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Ex-spy 'Falcon': U.S. likes Snowden in Russia

By Chris Boyce, Special to CNN
updated 12:18 PM EDT, Mon August 5, 2013
Former spy Chris Boyce, the subject of the film
Former spy Chris Boyce, the subject of the film "The Falcon and the Snowman," is an expert on falconry.
STORY HIGHLIGHTS
  • Convicted spy Chris Boyce: Snowden is right where U.S. intelligence wants him to be
  • Boyce: Russia, with such a poor human rights record, discredits Snowden's warnings
  • Boyce: Snowden will hate it, but it's better than his possible treatment in a U.S. prison
  • Meanwhile, the U.S. government will continue to spy on its citizens unabated, he says

Editor's note: Christopher Boyce, the subject of the 1985 movie "The Falcon and the Snowman," spent 25 years in federal prison for providing U.S. intelligence secrets to the Soviet Union. His book, "The Falcon and The Snowman: American Sons," which was co-authored by Cait Boyce and Vince Font, is scheduled for release on August 20. Follow Chris Boyce on Twitter: @CodenameFalcon

(CNN) -- It was with a heavy heart that I heard Edward Snowden has been granted, and apparently accepted, temporary asylum in Russia for one year. Short of locking him naked in solitary confinement as an example to other leakers, as was done to Bradley Manning, Russia is exactly where the American intelligence community wants Snowden.

How better to discredit Snowden's warnings of the threat posed to civil liberties by our ever-growing surveillance state than to ceaselessly point out that he has found sanctuary in the arms of the FSB, the successor to the KGB? I suspect this latest development will nix any possibility of reform of domestic surveillance operations coming out of the House Judiciary Committee.

Of course, at this point, where else could Snowden go? He had spent five weeks in Moscow's Sheremetyevo Airport. That had to be a purgatory on earth. By leaning on our allies, America had effectively trapped him there. One should not take too seriously, though, the outrage expressed by Director of National Intelligence James Clapper and Congress over this latest Russian perfidy. By fleeing to America's traditional bogeyman, Snowden has seriously blunted his own effectiveness. He has become an easy target for the U.S. government to demonize.

Into whose hands has Edward Snowden actually put himself? With nowhere else to go, he is now physically under the control of a government whose leadership under Vladimir Putin has raised human rights alarms worldwide for the alleged killing of dissenting reporters, the jailing of performance artists like Pussy Riot and -- most recently -- the criminalization of homosexuality.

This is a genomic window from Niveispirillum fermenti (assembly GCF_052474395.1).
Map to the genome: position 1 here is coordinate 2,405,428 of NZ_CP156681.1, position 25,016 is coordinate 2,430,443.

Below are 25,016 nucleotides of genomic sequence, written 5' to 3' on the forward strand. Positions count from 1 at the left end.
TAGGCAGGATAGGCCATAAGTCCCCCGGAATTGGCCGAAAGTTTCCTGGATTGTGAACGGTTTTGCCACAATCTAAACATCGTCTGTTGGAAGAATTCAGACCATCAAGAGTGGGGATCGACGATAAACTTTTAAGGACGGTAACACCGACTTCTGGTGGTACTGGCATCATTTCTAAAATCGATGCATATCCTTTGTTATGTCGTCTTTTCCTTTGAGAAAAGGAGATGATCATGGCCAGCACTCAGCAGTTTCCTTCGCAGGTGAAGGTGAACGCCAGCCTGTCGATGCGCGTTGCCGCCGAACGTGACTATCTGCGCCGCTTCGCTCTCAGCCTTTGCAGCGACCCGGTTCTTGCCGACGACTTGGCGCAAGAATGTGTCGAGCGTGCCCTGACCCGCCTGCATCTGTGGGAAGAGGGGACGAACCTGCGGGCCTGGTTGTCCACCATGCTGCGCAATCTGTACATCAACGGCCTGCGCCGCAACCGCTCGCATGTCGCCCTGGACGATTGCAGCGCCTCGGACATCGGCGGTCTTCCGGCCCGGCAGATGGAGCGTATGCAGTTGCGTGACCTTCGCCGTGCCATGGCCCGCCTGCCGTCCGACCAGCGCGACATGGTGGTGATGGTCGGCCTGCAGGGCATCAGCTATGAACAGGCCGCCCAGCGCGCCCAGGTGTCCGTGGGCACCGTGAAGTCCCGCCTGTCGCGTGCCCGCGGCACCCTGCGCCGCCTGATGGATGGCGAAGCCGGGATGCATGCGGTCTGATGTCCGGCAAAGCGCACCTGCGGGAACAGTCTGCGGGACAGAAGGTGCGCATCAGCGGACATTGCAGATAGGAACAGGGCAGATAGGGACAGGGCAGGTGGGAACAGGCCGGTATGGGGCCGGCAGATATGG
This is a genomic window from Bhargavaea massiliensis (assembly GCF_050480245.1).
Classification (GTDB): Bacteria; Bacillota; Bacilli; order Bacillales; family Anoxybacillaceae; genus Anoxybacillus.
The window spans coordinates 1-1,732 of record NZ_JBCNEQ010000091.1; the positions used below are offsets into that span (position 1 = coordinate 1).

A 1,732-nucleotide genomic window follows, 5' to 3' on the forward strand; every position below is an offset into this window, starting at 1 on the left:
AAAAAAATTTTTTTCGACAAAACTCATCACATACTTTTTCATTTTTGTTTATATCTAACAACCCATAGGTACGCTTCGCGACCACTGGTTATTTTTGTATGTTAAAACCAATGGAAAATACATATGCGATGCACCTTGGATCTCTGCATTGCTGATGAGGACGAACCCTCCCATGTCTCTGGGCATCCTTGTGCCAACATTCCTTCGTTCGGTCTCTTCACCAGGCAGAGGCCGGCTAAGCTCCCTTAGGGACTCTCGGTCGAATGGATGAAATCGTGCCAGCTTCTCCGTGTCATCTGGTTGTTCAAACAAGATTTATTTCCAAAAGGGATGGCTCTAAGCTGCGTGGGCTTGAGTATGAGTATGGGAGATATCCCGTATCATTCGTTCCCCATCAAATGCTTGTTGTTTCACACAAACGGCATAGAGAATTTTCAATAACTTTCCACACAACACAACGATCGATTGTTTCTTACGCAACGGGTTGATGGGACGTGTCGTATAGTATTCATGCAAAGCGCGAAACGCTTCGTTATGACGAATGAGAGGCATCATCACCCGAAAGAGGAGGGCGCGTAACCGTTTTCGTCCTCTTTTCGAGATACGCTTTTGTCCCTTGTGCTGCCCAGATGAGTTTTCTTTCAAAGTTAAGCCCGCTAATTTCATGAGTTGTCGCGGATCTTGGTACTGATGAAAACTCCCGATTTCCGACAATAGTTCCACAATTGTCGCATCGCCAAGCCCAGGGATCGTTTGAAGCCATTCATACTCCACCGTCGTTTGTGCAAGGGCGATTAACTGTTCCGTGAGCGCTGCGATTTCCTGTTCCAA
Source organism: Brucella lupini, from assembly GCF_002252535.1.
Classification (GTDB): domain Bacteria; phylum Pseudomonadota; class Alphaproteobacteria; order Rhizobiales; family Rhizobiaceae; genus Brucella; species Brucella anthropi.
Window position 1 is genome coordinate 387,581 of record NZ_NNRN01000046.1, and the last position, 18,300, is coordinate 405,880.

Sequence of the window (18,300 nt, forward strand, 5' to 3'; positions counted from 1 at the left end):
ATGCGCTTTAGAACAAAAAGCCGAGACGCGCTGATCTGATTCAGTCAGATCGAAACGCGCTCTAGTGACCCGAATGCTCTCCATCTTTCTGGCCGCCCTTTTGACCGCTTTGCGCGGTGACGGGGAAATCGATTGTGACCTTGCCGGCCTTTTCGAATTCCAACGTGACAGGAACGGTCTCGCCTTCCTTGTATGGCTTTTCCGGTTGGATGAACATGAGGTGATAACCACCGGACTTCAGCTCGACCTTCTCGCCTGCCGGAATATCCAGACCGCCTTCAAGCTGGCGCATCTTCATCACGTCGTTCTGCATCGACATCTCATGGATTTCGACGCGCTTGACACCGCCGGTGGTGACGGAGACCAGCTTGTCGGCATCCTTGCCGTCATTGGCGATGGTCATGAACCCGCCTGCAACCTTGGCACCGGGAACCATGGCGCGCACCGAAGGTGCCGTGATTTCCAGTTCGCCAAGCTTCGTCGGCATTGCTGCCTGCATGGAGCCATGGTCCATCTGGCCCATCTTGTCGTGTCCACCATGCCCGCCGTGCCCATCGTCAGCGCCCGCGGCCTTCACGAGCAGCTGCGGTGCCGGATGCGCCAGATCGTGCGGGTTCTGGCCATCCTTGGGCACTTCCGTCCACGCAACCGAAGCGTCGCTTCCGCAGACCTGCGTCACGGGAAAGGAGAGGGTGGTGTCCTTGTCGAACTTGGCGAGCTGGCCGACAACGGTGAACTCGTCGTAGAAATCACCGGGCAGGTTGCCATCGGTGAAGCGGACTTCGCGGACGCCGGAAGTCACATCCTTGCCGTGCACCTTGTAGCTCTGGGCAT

Putin's thumbing of the nose to the Obama administration may be seen as a great thing for Snowden and his fate, but it's important to bear in mind that today's Russia is no more a bastion of free speech than China.

Opinion: How Putin's move could help Snowden and U.S.

Where is Edward Snowden now?
Washington upset over Snowden asylum
Edward Snowden's father talks amnesty
Schumer: Russia stabbed us in the back

Years ago, I was convicted of espionage, sentenced to 40 years imprisonment, and packed off in chains to a federal penitentiary. It was more than I could endure, so one cold winter night I escaped through the razor wire.

I at once became America's most wanted fugitive. I was hunted high and low by the FBI and the U.S. Marshals Service. I was shot at and chased and forever looking over my shoulder. I too contemplated seeking sanctuary in Russia. I thought long and hard about it because there was an easy route through Havana to Moscow. But I could not stomach the thought of it. I decided I would rather live the life of a hunted fugitive in my own country than spend my years controlled as a puppet of the KGB. After my arrest in 1977, I spent 25 years in prison.

Contrary to what many believe, my partner and I did not give information to the Soviet Embassy to aid the Soviet Union. I did what I did because I wanted to publicize and strike back at the U.S. intelligence community for the things I saw that outraged me. It was a mistake that cost me dearly, and one that I lived to regret. I suspect Snowden will come to regret his actions just as deeply. This, more than anything else, would be the greatest tragedy of all.

Opinion: What's in it for Russia?

There is no doubt in my mind that Edward Snowden will rather be anywhere else on earth than in the arms of Putin's Russia. Of course, there are two exceptions to that statement: He does not want to be dead and he does not want to be sitting naked in an American solitary confinement cell. I do not see that his choices were all that great.

Meanwhile, the U.S. surveillance state will go on stockpiling the sensitive personal data of the American people.

The Foreign Intelligence Surveillance Act court will continue to function as a secret rubber stamp to spy on our own citizenry.

The bulk collection of our telephone data will mushroom.

The addresses of all letters and packages mailed and received will continue to be photographed by the U.S. Post Office.

Internet companies will continue to be bent to the secret purposes of the surveillance state.

The NSA will go on recording all our e-mail.

Opinion: Snowden is an unwanted guest in Putin's Russia

Transparency, public disclosure, and open debate will be stifled as America becomes the world's first cyber-superpower. And politicians of both parties will go on fearing to resist lest they be blamed should a cyber-attack happen.

Our surveillance state is only just beginning to flex its technological muscles. We have nothing to lose but our civil liberties.

Follow us on Twitter @CNNOpinion.

Join us on Facebook/CNNOpinion.

The opinions expressed in this commentary are solely those of Chris Boyce.

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